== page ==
Visual and Performance
All meetings will take place in room A56 unless otherwise stated. Please email Kerstin Oloff firstname.lastname@example.org with any questions.
Thursday 28 February 2013 5.00pm
‘Queer sexualities in contemporary Spanish film and popular culture’
Professor Brad Epps (University of Cambridge/ Harvard University/ IAS Durham), Dr Alejandro Melero (Universidad Carlos III, Madrid), Professor Chris Perriam (University of Manchester); Respondent: Dr Santiago Fouz Hernández (Durham)
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Wednesday 13 March 2013; 12.00-2.00
Alan O'Leary, University of Leeds http://leeds.academia.edu/AlanOLeary
'Studying the Italian Christmas Film'
Non-Hollywood cinema is often discussed in terms of auteurs or in terms of ‘national’ cinema, tacitly defined as that cinema of which a country is proud and which it can export. Genre films designed primarily for intra-national consumption have often been ignored. The Italian Christmas farce, the so-called cinepanettone (‘film-Christmas-cake’), is Italy’s most important cinema genre of the last thirty years, though many may be loathe to admit it. The films are ensemble pieces with elements of the commedia dell’arte, screwball, gross-out and cartoon comedy. For years, the cinepanettone was part of the ritual Christmas celebrations and the films were regularly among the year’s most successful (the first was released in 1983 and the last – possibly – in 2011). Still, the genre is almost unstudied even as it and its audiences are regularly deplored. One critic writes of the cinepanettone as ‘an embarrassing Italian phenomenon [that] causes indignation at its every appearance to a good part of society and which has become synonymous with superficiality, with banality, with vulgarity’. Perhaps needless to say, the films are lively, hilarious, continuously inventive and intensely interesting: we need Bakhtin to explain their carnivalesque appeal, and Bourdieu to explain their low cultural status. This paper analyses the reasons both for their appeal and for the particular virulence they inspire, and links both to what is certainly the films’ central theme: the fragility of the normative white Italian heterosexual male identity.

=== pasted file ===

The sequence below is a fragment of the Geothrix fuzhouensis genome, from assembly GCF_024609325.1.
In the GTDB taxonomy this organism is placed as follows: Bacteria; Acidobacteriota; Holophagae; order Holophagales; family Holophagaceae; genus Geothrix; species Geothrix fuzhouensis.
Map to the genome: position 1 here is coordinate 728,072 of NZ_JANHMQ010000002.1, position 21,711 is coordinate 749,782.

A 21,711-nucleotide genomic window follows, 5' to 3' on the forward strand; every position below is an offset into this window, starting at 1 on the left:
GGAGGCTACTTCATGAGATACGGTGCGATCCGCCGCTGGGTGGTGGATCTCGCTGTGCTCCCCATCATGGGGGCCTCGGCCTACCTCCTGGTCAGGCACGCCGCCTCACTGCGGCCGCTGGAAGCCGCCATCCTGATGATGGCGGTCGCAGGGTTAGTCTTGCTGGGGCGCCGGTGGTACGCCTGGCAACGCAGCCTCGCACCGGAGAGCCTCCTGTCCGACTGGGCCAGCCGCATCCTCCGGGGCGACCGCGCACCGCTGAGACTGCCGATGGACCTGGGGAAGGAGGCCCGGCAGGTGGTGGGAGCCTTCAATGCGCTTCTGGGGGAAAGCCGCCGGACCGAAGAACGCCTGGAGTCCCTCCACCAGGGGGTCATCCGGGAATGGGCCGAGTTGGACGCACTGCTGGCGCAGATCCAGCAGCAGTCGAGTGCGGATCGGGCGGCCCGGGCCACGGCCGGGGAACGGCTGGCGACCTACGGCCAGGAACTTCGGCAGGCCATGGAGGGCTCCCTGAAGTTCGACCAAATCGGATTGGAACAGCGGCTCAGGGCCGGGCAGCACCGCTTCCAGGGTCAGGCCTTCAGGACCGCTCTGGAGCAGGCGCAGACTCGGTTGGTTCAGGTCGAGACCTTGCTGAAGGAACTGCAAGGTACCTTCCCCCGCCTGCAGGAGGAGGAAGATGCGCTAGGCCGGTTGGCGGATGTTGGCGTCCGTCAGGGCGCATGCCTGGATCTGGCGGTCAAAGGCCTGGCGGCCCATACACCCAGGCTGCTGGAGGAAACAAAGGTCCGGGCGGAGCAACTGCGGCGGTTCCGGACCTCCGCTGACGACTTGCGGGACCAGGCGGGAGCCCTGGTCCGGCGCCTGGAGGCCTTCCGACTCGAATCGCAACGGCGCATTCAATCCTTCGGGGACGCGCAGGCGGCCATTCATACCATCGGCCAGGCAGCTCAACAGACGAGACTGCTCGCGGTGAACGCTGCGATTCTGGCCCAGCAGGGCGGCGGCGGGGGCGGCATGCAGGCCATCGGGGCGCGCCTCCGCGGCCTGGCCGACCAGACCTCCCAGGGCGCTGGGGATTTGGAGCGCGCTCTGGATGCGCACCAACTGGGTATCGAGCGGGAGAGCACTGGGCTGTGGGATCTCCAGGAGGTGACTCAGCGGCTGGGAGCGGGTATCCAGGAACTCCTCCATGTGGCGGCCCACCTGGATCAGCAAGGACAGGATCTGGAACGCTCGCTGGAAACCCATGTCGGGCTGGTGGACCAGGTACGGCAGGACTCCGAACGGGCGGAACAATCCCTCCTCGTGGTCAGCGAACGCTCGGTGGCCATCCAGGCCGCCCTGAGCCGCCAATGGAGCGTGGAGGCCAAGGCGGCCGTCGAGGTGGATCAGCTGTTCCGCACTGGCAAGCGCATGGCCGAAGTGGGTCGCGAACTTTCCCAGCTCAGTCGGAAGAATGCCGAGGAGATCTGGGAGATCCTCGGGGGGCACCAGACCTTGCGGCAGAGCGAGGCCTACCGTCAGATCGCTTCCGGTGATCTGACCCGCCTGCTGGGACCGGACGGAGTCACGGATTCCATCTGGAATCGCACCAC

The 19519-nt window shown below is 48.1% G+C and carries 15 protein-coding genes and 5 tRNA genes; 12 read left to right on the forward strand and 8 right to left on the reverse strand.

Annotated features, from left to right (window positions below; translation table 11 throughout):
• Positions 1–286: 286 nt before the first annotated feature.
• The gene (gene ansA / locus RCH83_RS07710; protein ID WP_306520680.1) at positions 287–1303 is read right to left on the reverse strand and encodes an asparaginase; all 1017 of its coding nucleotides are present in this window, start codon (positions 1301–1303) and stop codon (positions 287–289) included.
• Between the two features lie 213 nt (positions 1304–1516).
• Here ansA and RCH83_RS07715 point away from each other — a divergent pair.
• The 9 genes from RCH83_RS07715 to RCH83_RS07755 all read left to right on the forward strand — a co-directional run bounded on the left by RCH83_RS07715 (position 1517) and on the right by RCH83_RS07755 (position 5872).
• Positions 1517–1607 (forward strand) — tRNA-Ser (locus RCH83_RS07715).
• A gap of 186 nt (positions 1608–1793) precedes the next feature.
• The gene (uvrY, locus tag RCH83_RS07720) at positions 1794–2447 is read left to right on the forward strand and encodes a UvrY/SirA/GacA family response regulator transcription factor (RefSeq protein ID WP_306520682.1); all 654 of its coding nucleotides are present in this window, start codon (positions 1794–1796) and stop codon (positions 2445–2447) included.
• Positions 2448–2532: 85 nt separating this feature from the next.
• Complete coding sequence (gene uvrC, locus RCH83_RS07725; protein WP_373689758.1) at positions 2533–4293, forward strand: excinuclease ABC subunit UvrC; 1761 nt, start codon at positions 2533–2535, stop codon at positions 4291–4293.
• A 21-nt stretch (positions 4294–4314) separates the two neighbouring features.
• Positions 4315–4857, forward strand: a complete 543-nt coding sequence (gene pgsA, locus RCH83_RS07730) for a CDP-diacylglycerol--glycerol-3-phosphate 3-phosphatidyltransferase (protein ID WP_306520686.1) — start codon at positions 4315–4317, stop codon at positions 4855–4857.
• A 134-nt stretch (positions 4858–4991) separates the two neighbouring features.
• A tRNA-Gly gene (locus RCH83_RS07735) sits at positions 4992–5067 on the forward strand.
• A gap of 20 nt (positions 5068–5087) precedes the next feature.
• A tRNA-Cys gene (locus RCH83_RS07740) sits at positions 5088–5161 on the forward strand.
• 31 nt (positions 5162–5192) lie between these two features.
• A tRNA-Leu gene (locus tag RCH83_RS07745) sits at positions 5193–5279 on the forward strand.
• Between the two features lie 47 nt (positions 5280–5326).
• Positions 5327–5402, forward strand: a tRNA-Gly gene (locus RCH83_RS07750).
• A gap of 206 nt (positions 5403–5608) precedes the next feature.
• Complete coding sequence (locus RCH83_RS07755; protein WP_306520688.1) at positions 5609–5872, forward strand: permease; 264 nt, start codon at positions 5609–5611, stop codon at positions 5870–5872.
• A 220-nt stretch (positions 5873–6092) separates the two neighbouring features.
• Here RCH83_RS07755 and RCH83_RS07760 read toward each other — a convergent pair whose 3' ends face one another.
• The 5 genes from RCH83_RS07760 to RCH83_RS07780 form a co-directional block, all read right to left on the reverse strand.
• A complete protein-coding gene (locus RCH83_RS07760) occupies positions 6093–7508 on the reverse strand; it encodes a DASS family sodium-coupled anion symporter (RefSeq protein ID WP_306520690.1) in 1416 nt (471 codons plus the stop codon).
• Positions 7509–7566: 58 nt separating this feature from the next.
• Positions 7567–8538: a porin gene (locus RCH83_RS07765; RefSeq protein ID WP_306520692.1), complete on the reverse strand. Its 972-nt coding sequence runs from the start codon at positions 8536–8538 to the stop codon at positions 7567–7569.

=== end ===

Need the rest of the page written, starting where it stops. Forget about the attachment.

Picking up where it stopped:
Members of the Visual and Performance Research Group
- Dr Marie-Claire Barnet
- Professor Lucille Cairns
- Professor Carlo Caruso
- Professor Jan Clarke
- Professor David Cowling
- Dr Stefano Cracolici
- Dr Catheirne Dousteyssier-Khoze
- Dr Federico Federici
- Dr Santi Fouz-Hernández
- Dr Alex Harrington
- Dr Francisco-J. Hernandez Adrian
- Professor Chris Lloyd
- Professor Jonathan Long
- Dr Peter Macardle
- Professor Andrea Noble
- Dr Alastair Renfrew
- Dr Dario Tessicini
- Dr Mike Thompson
- Dr Jane Walling
- Dr Ed Welch
- Miss Amy Wigelsworth
- Dr Kerstin Oloff